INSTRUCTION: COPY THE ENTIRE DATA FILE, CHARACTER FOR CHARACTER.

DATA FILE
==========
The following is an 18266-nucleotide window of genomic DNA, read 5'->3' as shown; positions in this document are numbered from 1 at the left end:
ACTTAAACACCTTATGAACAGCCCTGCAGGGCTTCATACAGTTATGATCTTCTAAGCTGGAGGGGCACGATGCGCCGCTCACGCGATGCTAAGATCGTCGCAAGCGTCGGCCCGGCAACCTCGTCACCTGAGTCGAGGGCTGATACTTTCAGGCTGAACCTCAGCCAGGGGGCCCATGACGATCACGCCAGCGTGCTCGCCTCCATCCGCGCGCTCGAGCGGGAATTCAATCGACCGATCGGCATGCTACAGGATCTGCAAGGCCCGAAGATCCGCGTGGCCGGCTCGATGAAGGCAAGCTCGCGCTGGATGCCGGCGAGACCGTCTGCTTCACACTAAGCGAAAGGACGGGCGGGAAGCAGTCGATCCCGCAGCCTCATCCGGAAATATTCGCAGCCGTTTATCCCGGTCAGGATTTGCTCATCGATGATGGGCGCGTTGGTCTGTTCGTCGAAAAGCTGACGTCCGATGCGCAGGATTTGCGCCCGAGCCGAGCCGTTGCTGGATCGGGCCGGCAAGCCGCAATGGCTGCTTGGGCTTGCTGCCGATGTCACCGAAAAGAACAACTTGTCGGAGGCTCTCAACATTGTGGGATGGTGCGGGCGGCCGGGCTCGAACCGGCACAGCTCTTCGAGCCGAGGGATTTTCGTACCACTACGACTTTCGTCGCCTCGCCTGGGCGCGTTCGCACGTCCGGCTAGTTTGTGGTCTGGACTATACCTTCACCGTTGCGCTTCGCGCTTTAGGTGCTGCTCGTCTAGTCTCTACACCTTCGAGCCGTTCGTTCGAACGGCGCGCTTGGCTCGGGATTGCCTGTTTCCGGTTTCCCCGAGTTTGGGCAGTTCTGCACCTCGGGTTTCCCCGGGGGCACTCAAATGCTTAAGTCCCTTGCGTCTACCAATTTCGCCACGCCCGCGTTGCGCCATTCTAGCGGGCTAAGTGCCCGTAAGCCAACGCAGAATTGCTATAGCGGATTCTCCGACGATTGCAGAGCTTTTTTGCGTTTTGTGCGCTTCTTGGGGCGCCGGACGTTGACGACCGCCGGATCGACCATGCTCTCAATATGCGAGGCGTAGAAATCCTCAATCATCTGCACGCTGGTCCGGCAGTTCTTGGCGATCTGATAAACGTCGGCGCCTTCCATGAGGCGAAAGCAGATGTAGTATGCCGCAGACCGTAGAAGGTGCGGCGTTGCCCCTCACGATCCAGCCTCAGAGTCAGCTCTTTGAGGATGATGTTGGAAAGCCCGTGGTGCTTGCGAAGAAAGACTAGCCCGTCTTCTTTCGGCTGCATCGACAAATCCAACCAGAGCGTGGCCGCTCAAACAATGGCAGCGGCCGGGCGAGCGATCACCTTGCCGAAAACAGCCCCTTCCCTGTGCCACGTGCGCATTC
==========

The following is an 18266-nucleotide window of genomic DNA, read 5'->3' as shown; positions in this document are numbered from 1 at the left end:
ACTTAAACACCTTATGAACAGCCCTGCAGGGCTTCATACAGTTATGATCTTCTAAGCTGGAGGGGCACGATGCGCCGCTCACGCGATGCTAAGATCGTCGCAAGCGTCGGCCCGGCAACCTCGTCACCTGAGTCGAGGGCTGATACTTTCAGGCTGAACCTCAGCCAGGGGGCCCATGACGATCACGCCAGCGTGCTCGCCTCCATCCGCGCGCTCGAGCGGGAATTCAATCGACCGATCGGCATGCTACAGGATCTGCAAGGCCCGAAGATCCGCGTGGCCGGCTCGATGAAGGCAAGCTCGCGCTGGATGCCGGCGAGACCGTCTGCTTCACACTAAGCGAAAGGACGGGCGGGAAGCAGTCGATCCCGCAGCCTCATCCGGAAATATTCGCAGCCGTTTATCCCGGTCAGGATTTGCTCATCGATGATGGGCGCGTTGGTCTGTTCGTCGAAAAGCTGACGTCCGATGCGCAGGATTTGCGCCCGAGCCGAGCCGTTGCTGGATCGGGCCGGCAAGCCGCAATGGCTGCTTGGGCTTGCTGCCGATGTCACCGAAAAGAACAACTTGTCGGAGGCTCTCAACATTGTGGGATGGTGCGGGCGGCCGGGCTCGAACCGGCACAGCTCTTCGAGCCGAGGGATTTTCGTACCACTACGACTTTCGTCGCCTCGCCTGGGCGCGTTCGCACGTCCGGCTAGTTTGTGGTCTGGACTATACCTTCACCGTTGCGCTTCGCGCTTTAGGTGCTGCTCGTCTAGTCTCTACACCTTCGAGCCGTTCGTTCGAACGGCGCGCTTGGCTCGGGATTGCCTGTTTCCGGTTTCCCCGAGTTTGGGCAGTTCTGCACCTCGGGTTTCCCCGGGGGCACTCAAATGCTTAAGTCCCTTGCGTCTACCAATTTCGCCACGCCCGCGTTGCGCCATTCTAGCGGGCTAAGTGCCCGTAAGCCAACGCAGAATTGCTATAGCGGATTCTCCGACGATTGCAGAGCTTTTTTGCGTTTTGTGCGCTTCTTGGGGCGCCGGACGTTGACGACCGCCGGATCGACCATGCTCTCAATATGCGAGGCGTAGAAATCCTCAATCATCTGCACGCTGGTCCGGCAGTTCTTGGCGATCTGATAAACGTCGGCGCCTTCCATGAGGCGAAAGCAGATGTAGTATGCCGCAGACCGTAGAAGGTGCGGCGTTGCCCCTCACGATCCAGCCTCAGAGTCAGCTCTTTGAGGATGATGTTGGAAAGCCCGTGGTGCTTGCGAAGAAAGACTAGCCCGTCTTCTTTCGGCTGCATCGACAAATCCAACCAGAGCGTGGCCGCTCAAACAATGGCAGCGGCCGGGCGAGCGATCACCTTGCCGAAAACAGCCCCTTCCCTGTGCCACGTGCGCATTC